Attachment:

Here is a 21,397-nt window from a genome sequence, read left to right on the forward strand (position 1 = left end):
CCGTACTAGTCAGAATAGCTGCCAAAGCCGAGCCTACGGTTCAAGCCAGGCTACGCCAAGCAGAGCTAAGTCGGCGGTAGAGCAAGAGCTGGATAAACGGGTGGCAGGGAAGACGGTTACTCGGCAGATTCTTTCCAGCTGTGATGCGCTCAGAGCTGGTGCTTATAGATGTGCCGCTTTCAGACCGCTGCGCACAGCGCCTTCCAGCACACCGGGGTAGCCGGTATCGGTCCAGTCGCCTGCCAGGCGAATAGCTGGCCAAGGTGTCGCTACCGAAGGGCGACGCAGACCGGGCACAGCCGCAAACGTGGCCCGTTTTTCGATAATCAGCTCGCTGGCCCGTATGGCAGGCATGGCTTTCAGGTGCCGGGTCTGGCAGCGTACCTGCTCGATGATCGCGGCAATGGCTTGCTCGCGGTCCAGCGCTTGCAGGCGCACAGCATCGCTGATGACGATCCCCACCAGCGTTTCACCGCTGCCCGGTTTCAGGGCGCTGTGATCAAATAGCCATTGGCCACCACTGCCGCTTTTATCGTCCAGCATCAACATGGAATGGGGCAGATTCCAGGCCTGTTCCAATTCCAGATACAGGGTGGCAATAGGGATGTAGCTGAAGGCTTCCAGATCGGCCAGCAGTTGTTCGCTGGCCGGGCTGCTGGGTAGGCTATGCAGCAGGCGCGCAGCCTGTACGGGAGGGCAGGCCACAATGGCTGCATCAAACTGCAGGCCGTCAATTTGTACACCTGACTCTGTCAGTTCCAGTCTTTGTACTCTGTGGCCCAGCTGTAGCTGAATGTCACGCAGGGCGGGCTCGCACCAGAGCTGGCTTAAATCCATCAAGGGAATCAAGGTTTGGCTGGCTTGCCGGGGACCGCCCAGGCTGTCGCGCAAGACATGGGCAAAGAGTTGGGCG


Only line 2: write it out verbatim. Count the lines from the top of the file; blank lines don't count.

CCGTACTAGTCAGAATAGCTGCCAAAGCCGAGCCTACGGTTCAAGCCAGGCTACGCCAAGCAGAGCTAAGTCGGCGGTAGAGCAAGAGCTGGATAAACGGGTGGCAGGGAAGACGGTTACTCGGCAGATTCTTTCCAGCTGTGATGCGCTCAGAGCTGGTGCTTATAGATGTGCCGCTTTCAGACCGCTGCGCACAGCGCCTTCCAGCACACCGGGGTAGCCGGTATCGGTCCAGTCGCCTGCCAGGCGAATAGCTGGCCAAGGTGTCGCTACCGAAGGGCGACGCAGACCGGGCACAGCCGCAAACGTGGCCCGTTTTTCGATAATCAGCTCGCTGGCCCGTATGGCAGGCATGGCTTTCAGGTGCCGGGTCTGGCAGCGTACCTGCTCGATGATCGCGGCAATGGCTTGCTCGCGGTCCAGCGCTTGCAGGCGCACAGCATCGCTGATGACGATCCCCACCAGCGTTTCACCGCTGCCCGGTTTCAGGGCGCTGTGATCAAATAGCCATTGGCCACCACTGCCGCTTTTATCGTCCAGCATCAACATGGAATGGGGCAGATTCCAGGCCTGTTCCAATTCCAGATACAGGGTGGCAATAGGGATGTAGCTGAAGGCTTCCAGATCGGCCAGCAGTTGTTCGCTGGCCGGGCTGCTGGGTAGGCTATGCAGCAGGCGCGCAGCCTGTACGGGAGGGCAGGCCACAATGGCTGCATCAAACTGCAGGCCGTCAATTTGTACACCTGACTCTGTCAGTTCCAGTCTTTGTACTCTGTGGCCCAGCTGTAGCTGAATGTCACGCAGGGCGGGCTCGCACCAGAGCTGGCTTAAATCCATCAAGGGAATCAAGGTTTGGCTGGCTTGCCGGGGACCGCCCAGGCTGTCGCGCAAGACATGGGCAAAGAGTTGGGCG